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Windows XP deployment tips?

Hello. I have a small company that sells PCs via the net. The user can customize every aspect of the machine, and has the choice of buying Windows (XP), which is installed by us so the user receives the machine in a ready-to-rock state.

But since every machine is almost always 100% different from one another, deploying XP is a huge pain in the ass. I've tried HDD images, Sysprep, you name it. An image of XP doesn't like being installed on a computer with a completely different motherboard. I would be able to live with installing the thing from scracth if it wasn't for one thing: installing all the Windows Update patches is a time waster. Is there a better way to do this? Perhaps I can download all fixes (including the Service Pack) as executable files and then just run then on the new machines? Anything? I'm starting to spot a few gray hair lines here.

Sunday, March 7, 2004

You should be able to "slipstream" the XP installation so you end up with a fully, (or nearly fully patched machines)

Here's a link for slipstreaming SP1a,

Here's a google search link for several articles that detail putting rollups, and other hotfixes in as well


Jason (
Sunday, March 7, 2004

That's the great thing about installing Windows.  When the machine boots for the first time, you're about 60 percent done.  Now go getcher patches.

Monday, March 8, 2004

Thanks.. that helps. While I'm at it I'm also looking into the "unattended installation" thing. That, combined with the slipstreaming thing, is pretty much what I was looking for.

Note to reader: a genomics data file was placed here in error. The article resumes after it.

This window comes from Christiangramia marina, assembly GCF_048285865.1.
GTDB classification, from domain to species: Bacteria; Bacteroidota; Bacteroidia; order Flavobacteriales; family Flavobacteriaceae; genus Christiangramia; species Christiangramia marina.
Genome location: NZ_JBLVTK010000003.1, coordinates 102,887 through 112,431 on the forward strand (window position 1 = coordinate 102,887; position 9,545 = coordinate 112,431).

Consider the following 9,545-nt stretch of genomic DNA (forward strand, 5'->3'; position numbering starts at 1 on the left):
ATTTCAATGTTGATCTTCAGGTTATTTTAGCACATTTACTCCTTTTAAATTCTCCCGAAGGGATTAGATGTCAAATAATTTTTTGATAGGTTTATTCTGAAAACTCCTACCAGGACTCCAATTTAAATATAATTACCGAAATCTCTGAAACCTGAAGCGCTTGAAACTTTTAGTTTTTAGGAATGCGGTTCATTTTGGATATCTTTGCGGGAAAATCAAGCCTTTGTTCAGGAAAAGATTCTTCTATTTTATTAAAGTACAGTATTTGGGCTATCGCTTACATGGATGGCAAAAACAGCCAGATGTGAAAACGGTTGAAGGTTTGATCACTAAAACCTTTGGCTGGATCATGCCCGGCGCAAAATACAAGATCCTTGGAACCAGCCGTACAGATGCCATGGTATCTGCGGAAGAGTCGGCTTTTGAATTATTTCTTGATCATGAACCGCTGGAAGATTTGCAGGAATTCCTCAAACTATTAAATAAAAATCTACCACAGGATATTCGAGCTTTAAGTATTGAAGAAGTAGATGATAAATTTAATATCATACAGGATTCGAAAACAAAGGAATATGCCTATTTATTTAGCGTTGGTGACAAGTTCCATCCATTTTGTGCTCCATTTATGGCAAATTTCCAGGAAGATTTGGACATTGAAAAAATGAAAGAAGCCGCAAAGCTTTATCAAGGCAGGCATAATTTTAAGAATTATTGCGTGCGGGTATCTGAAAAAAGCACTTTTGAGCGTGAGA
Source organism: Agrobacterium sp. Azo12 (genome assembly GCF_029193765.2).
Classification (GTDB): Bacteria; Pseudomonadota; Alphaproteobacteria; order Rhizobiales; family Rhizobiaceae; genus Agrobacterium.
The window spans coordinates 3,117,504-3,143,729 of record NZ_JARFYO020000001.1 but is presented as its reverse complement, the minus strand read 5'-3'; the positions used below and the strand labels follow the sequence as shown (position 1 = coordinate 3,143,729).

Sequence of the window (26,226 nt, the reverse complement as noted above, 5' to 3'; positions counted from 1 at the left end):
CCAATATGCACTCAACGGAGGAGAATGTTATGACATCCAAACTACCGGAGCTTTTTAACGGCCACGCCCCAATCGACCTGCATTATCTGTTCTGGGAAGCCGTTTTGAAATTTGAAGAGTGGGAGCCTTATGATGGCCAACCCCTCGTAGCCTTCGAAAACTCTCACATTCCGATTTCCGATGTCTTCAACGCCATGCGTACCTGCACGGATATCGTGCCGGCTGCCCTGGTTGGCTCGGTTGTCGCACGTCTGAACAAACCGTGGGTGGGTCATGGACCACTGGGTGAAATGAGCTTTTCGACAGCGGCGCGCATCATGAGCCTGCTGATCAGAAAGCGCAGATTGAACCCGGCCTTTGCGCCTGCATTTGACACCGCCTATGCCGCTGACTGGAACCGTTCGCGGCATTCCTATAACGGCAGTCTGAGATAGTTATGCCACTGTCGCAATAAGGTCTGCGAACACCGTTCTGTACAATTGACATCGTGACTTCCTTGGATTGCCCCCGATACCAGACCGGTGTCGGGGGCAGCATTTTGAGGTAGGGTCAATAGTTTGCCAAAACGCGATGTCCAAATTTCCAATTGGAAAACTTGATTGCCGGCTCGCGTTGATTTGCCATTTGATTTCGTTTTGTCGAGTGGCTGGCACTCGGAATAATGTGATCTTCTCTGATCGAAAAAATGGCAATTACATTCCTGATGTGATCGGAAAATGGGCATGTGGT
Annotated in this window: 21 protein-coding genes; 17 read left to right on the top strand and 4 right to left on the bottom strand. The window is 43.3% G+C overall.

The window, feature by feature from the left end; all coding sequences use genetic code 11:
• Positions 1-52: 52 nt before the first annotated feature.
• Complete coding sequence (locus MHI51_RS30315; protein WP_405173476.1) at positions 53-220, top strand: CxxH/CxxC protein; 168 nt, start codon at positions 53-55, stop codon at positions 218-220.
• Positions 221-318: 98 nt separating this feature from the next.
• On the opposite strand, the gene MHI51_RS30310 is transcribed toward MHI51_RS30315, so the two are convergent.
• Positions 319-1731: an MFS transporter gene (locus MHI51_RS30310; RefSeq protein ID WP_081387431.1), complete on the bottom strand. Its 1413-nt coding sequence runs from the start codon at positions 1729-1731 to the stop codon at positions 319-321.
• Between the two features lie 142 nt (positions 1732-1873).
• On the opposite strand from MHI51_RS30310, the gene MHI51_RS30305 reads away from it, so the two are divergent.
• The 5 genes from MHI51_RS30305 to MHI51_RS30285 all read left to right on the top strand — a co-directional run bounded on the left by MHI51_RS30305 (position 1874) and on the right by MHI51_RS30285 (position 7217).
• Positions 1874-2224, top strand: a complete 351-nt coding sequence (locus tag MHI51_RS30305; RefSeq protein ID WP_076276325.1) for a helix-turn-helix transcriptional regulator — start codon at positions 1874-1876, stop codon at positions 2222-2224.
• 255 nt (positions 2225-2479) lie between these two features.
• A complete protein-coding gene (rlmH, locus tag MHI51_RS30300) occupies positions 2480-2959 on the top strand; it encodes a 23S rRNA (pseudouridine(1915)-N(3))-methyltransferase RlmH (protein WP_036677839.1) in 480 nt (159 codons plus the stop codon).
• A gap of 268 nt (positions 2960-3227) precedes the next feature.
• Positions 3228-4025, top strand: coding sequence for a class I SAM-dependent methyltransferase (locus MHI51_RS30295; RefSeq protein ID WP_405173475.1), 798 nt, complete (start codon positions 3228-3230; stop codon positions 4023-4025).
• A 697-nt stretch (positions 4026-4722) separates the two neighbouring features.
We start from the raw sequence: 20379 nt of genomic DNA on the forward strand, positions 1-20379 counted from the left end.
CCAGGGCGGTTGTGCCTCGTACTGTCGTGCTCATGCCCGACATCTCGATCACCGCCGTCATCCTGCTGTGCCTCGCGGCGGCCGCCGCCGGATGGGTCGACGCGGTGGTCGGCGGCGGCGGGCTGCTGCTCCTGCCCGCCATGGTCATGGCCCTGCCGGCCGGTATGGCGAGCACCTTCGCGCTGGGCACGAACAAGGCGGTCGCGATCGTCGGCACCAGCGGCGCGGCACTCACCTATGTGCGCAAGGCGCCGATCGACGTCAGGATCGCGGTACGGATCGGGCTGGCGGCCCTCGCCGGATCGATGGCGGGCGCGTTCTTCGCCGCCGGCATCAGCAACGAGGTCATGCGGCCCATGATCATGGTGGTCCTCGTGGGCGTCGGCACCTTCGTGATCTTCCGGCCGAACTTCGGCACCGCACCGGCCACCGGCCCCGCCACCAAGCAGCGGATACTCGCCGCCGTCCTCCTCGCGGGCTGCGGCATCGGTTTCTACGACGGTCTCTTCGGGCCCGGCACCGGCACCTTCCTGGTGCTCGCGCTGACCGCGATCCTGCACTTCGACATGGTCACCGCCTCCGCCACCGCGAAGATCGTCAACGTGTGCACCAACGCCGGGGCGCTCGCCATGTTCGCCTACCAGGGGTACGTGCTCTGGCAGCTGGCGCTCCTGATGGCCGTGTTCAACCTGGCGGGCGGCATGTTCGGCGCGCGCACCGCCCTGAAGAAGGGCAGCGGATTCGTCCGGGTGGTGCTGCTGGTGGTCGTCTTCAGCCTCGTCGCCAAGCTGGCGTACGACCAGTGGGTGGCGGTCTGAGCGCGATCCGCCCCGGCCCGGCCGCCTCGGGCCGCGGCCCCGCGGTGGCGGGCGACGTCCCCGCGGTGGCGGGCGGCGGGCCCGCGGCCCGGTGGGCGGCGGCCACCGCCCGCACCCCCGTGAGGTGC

Monday, March 8, 2004

Microsoft provides OEM "pre-install" tools (free of charge, I think) to help companies that sell PCs to pre-install Windows on the systems that they build to sell to their customers. This is not only for big companies - according to their web site, it's available even if you only build one system a month. It allows you to buy licenses and copy (using disk imaging, for example) the Windows operating system to each system that you build in a state that's not quite fully installed and will work on any system even if the motherboard and other hardware components are different. When the purchaser (or you, if you are finalizing the install for your customer) first boots the system, it asks for the license key, detects the hardware and finalizes the installation. You should be installing the latest OEM kit when you do this (which is SP1, maybe even with later patches).

Start here:
and find out more about Microsoft's OEM System Builder program. When you register, you can get the "OEM Preinstallation Kit" and other tools. I don't know much more about the current program, I used it when I worked for an OEM about a decade ago, but I haven't looked at it since then.

Philip Dickerson
Monday, March 8, 2004

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